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Is the Apple-FBI conflict all that it seems?

 6 min read / 

Of course, the FBI taking Apple to court in order to unlock the iPhone of the San Bernardino shooters is both worrying and shocking for a variety of reasons. Many Americans are understandably shocked at the very idea that the Bureau could even consider setting such a precedent that would be seen as a massive infringement of civil liberties and privacy. Furthermore, there is also the potential for hostile elements within the FBI to leak the requested information to hostile non-state actors even if Apple were to comply. Additionally, there is suspicion concerning whether the FBI already has the required technology which it may have obtained from other intelligence agencies. More interestingly, however, one should consider the fact that this is a classic case of incomplete, asymmetric information wherein what we observe from media reports is merely the face-value public signal. What, however, could this signal tell us when we clearly don’t know the full story? What possibilities can we discern from this signal and the accompanying incomplete, asymmetric information?

No-one would deny that either Apple or other tech giants have never voluntarily nor been forced to comply with intelligence agencies’ demands for national and international security. Nonetheless, for the FBI to go public in a case like this which, if won, is sure to have much of the public in uproar (especially in a country like the USA where people place far greater emphasis on civil liberties and privacy than many – if not most or even all – other countries) is rather strange (especially when intelligence agencies the world over have judges that are ‘sympathetic’ to their causes). Also, isn’t hacking an iPhone certainly a part of the National Security Agency’s domain? It would be ludicrous to suppose even for a moment that the NSA and the FBI don’t talk and cooperate on issues of national security since that is within both their remits (albeit via different methods).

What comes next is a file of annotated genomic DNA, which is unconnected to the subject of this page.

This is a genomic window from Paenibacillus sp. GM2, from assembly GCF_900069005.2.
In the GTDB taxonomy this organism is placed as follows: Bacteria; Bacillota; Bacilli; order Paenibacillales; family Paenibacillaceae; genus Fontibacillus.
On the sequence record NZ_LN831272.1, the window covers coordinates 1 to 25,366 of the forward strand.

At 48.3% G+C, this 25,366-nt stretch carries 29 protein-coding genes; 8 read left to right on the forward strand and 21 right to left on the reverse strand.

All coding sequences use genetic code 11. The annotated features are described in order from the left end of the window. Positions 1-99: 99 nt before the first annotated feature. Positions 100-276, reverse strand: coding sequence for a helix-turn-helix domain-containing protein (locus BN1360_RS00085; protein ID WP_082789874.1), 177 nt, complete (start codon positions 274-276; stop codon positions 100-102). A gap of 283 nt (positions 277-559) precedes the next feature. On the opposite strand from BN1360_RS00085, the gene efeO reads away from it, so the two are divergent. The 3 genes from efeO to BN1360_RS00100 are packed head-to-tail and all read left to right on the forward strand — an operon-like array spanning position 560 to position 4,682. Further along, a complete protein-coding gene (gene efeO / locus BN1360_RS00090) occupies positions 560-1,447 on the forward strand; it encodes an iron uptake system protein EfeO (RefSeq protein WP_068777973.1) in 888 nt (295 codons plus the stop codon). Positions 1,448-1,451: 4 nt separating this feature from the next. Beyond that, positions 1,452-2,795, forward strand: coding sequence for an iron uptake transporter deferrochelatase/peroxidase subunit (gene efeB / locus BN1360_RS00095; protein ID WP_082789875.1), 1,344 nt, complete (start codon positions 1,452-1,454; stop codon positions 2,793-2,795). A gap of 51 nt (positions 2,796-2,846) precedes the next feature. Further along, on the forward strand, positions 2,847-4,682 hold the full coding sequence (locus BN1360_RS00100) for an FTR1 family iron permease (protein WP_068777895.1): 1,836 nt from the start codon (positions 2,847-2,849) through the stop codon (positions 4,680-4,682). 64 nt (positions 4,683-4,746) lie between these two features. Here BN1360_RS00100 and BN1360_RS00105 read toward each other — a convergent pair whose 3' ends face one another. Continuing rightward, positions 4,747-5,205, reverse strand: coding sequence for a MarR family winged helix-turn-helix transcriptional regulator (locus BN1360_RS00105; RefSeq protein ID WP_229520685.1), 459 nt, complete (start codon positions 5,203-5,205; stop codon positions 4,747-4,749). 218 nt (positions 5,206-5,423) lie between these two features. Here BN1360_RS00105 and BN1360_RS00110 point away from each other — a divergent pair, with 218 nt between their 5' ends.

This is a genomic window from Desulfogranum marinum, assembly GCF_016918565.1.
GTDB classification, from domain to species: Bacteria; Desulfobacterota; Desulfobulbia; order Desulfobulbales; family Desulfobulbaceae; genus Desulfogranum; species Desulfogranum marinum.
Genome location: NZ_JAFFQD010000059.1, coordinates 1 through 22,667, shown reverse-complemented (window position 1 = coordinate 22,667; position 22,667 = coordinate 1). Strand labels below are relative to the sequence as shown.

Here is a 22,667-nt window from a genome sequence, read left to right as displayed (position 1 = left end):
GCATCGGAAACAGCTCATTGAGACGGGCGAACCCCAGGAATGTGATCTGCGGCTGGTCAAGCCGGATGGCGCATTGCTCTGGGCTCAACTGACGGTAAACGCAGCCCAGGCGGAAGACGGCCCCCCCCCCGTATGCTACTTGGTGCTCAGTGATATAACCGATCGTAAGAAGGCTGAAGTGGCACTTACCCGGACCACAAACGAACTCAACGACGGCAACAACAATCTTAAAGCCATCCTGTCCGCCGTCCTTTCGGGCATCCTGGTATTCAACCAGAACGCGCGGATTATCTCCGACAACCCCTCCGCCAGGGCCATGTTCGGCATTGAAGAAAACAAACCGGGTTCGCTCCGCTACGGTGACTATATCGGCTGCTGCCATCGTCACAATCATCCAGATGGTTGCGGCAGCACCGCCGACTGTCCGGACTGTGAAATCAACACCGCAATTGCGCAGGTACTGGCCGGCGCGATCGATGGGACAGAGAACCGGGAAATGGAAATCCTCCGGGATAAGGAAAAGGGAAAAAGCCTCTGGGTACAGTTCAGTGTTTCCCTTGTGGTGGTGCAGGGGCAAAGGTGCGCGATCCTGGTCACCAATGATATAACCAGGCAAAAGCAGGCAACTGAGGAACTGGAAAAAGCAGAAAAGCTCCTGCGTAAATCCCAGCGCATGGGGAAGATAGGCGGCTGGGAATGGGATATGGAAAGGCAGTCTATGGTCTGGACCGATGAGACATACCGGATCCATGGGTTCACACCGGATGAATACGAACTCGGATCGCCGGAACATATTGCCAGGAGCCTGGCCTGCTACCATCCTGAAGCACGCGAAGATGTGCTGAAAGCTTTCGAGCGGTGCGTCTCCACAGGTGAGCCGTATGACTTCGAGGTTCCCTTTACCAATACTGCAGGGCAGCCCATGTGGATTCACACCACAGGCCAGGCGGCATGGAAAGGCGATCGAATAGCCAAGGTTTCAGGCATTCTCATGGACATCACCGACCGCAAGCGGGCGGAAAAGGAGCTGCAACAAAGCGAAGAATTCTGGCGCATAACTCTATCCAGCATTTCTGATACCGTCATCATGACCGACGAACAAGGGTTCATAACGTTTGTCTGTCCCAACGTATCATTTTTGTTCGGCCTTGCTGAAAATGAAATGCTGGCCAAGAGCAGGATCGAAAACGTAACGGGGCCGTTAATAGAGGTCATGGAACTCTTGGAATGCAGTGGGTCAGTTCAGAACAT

If the FBI’s objective is national security, how wise is it to risk nationwide uproar (potentially even radicalising otherwise moderate people against the government) in exchange for potentially gaining insight into some lone Islamic terrorists’ networks and data? Given the theatric nature of the furore, doesn’t this give actual malicious actors the time to change their modes of communication to ensure information security to insure against risk? Something doesn’t quite add up.

Let us consider what might ensue amongst certain actors as a result of these theatrics. For a start, the signal seems to suggest publicly that the FBI does not have the requisite innate capabilities and/or personnel assets within Apple to carry this out covertly. This causes confusion and uncertainty with respect to the capabilities and motives of the FBI and intelligence agencies more broadly. This uncertainty, then, is not just limited to the general public but also to elements within intelligence agencies who are not privy to the extent of the FBI’s capabilities as well as potentially malicious actors (whether they be state-sponsored or otherwise). Thus, these theatrics introduce uncertainty with respect to their beliefs concerning information security and technology.